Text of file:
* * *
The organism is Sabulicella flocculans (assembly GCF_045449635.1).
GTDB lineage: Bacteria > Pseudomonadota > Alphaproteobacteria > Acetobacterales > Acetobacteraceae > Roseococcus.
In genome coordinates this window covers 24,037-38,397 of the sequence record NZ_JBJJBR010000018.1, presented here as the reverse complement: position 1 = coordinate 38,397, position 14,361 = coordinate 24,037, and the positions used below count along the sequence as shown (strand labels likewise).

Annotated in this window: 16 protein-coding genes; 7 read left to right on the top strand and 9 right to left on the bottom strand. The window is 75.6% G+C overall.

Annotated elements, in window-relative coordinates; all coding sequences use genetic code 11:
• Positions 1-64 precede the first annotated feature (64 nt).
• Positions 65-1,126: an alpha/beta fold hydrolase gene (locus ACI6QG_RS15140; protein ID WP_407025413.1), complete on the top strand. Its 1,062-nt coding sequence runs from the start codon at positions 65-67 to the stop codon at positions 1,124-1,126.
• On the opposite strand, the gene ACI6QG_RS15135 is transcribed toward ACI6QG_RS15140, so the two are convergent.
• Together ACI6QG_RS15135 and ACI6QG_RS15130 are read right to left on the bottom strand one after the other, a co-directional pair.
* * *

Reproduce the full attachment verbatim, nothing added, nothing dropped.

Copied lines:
The organism is Sabulicella flocculans (assembly GCF_045449635.1).
GTDB lineage: Bacteria > Pseudomonadota > Alphaproteobacteria > Acetobacterales > Acetobacteraceae > Roseococcus.
In genome coordinates this window covers 24,037-38,397 of the sequence record NZ_JBJJBR010000018.1, presented here as the reverse complement: position 1 = coordinate 38,397, position 14,361 = coordinate 24,037, and the positions used below count along the sequence as shown (strand labels likewise).

Annotated in this window: 16 protein-coding genes; 7 read left to right on the top strand and 9 right to left on the bottom strand. The window is 75.6% G+C overall.

Annotated elements, in window-relative coordinates; all coding sequences use genetic code 11:
• Positions 1-64 precede the first annotated feature (64 nt).
• Positions 65-1,126: an alpha/beta fold hydrolase gene (locus ACI6QG_RS15140; protein ID WP_407025413.1), complete on the top strand. Its 1,062-nt coding sequence runs from the start codon at positions 65-67 to the stop codon at positions 1,124-1,126.
• On the opposite strand, the gene ACI6QG_RS15135 is transcribed toward ACI6QG_RS15140, so the two are convergent.
• Together ACI6QG_RS15135 and ACI6QG_RS15130 are read right to left on the bottom strand one after the other, a co-directional pair.